- I will make sure my children go to school. If they do not go to school, my payments may be reduced.
- I will report a change in earned or unearned income or assets within ten (10) calendar days. I understand that if I do not report the change, I may owe money for W-2 payments I should not have received.
- If I receive a W-2 payment in error, I must pay it back.
- I understand that I must not give false information to the W-2 agency about myself or my household members.
- I understand that I can be denied W-2 or my W-2 payments can be terminated if I or one of my household members with my knowledge is found to have intentionally given false information so that I can become or stay eligible for W-2 services. I can be denied W-2 eligibility for 6 months for the 1st time, 12 months for the 2nd time and permanently for the 3rd time. I may also be prosecuted for fraud if I intentionally give false information to receive payments or services.
Disability Assistance Available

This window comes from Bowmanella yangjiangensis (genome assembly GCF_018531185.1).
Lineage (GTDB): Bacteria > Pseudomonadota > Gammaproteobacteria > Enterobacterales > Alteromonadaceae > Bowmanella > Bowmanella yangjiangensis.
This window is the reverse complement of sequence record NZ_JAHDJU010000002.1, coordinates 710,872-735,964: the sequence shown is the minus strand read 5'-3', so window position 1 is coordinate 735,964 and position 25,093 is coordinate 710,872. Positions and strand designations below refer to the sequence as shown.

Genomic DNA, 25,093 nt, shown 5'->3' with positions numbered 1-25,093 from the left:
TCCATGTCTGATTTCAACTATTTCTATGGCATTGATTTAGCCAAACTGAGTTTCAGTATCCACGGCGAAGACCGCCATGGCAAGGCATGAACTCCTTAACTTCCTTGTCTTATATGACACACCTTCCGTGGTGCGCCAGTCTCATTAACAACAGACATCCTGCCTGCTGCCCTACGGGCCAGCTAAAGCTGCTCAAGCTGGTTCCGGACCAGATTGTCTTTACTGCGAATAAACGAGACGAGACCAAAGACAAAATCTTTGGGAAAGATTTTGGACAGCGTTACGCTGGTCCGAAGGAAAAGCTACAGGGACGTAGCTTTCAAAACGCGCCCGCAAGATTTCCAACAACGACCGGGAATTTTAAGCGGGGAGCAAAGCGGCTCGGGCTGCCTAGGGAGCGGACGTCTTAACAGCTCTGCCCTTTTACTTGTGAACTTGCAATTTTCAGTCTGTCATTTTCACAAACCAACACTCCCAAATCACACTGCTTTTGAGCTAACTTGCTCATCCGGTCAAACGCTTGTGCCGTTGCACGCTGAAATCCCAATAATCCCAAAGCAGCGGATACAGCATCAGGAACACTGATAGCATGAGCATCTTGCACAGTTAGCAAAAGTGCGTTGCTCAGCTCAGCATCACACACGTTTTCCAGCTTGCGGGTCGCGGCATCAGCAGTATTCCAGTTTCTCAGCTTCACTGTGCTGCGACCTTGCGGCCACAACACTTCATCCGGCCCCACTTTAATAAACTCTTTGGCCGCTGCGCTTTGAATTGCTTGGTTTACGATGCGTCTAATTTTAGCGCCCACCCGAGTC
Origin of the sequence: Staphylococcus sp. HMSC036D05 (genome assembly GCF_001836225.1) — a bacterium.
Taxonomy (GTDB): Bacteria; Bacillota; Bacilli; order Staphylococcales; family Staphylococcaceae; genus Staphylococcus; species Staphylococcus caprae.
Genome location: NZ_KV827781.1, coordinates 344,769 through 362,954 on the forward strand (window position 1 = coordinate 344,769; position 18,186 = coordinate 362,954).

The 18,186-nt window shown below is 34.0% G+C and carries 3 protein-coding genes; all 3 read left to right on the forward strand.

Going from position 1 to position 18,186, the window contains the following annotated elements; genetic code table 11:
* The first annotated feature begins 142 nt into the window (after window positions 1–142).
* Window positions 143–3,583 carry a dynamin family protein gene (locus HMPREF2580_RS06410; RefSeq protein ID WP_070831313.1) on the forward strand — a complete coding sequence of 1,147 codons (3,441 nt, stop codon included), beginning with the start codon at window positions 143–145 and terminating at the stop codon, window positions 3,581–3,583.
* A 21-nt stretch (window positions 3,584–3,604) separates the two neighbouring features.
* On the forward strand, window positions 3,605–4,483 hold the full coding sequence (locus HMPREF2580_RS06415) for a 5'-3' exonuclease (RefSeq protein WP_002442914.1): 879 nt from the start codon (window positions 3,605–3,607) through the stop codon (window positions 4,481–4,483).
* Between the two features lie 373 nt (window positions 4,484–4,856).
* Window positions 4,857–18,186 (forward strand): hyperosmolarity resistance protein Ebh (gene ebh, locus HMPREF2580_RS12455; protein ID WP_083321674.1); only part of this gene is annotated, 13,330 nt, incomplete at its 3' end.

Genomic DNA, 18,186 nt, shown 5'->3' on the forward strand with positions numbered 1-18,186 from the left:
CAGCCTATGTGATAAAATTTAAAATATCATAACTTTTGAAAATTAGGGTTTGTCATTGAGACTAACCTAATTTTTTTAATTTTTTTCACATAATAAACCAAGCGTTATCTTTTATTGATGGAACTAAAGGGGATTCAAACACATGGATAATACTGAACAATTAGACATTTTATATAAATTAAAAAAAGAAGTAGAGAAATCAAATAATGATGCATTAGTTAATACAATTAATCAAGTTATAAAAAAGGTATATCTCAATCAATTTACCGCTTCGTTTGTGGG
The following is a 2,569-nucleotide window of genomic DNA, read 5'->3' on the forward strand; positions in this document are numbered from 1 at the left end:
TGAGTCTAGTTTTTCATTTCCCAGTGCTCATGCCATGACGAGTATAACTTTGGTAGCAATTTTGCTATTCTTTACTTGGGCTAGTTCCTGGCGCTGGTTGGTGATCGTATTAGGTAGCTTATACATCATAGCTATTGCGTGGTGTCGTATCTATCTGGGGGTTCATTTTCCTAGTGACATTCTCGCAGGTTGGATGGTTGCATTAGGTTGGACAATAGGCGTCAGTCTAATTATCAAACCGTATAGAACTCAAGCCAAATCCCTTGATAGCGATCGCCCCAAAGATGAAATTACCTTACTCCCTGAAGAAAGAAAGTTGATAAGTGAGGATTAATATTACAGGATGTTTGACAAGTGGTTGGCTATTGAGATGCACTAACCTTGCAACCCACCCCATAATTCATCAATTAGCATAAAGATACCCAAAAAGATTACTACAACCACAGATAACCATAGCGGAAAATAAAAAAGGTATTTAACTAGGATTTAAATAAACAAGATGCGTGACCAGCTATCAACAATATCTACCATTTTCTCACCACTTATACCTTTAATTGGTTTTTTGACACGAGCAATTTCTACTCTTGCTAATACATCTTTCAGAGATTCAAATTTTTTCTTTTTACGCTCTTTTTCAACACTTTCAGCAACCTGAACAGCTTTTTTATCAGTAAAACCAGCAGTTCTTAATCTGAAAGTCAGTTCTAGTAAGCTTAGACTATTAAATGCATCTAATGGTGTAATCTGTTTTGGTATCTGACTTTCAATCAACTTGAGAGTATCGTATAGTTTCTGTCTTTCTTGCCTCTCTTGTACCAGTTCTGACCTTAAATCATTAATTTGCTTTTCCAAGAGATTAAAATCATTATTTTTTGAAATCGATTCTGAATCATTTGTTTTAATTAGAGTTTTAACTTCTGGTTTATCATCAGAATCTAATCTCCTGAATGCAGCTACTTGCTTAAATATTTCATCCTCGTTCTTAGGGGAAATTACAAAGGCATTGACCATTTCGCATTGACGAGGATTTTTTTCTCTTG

I understand that if I have a disability, I may be eligible to receive assistance otherwise known as reasonable accommodations from the W-2 agency to help me participate in assigned work and training activities.
What is a disability? The definition of disability under the Americans with Disabilities Act (ADA) is very specific and may not be the same as the definition used by other programs and services. Under the ADA, a person is protected against discrimination based on their disability if they have a condition that affects their ability to do physical activities (examples: walking, seeing, breathing, hearing, etc.) or have a mental condition (examples: learning disability, depression, history of addiction, anxiety, phobia, etc.) Not all limitations are considered a disability under the ADA. Individuals may be required to provide documentation or proof from a medical professional regarding the presence and severity of the disability.
What assistance is available? Accommodations may be available to allow an individual with a disability to participate in work or training activities. Each person may need a different type of assistance depending on his/her disability. A request for assistance will be reviewed on a case by case basis to determine if a disability exists that makes it difficult for an individual to participate in training and work activities and if so, what type of assistance s/he may need.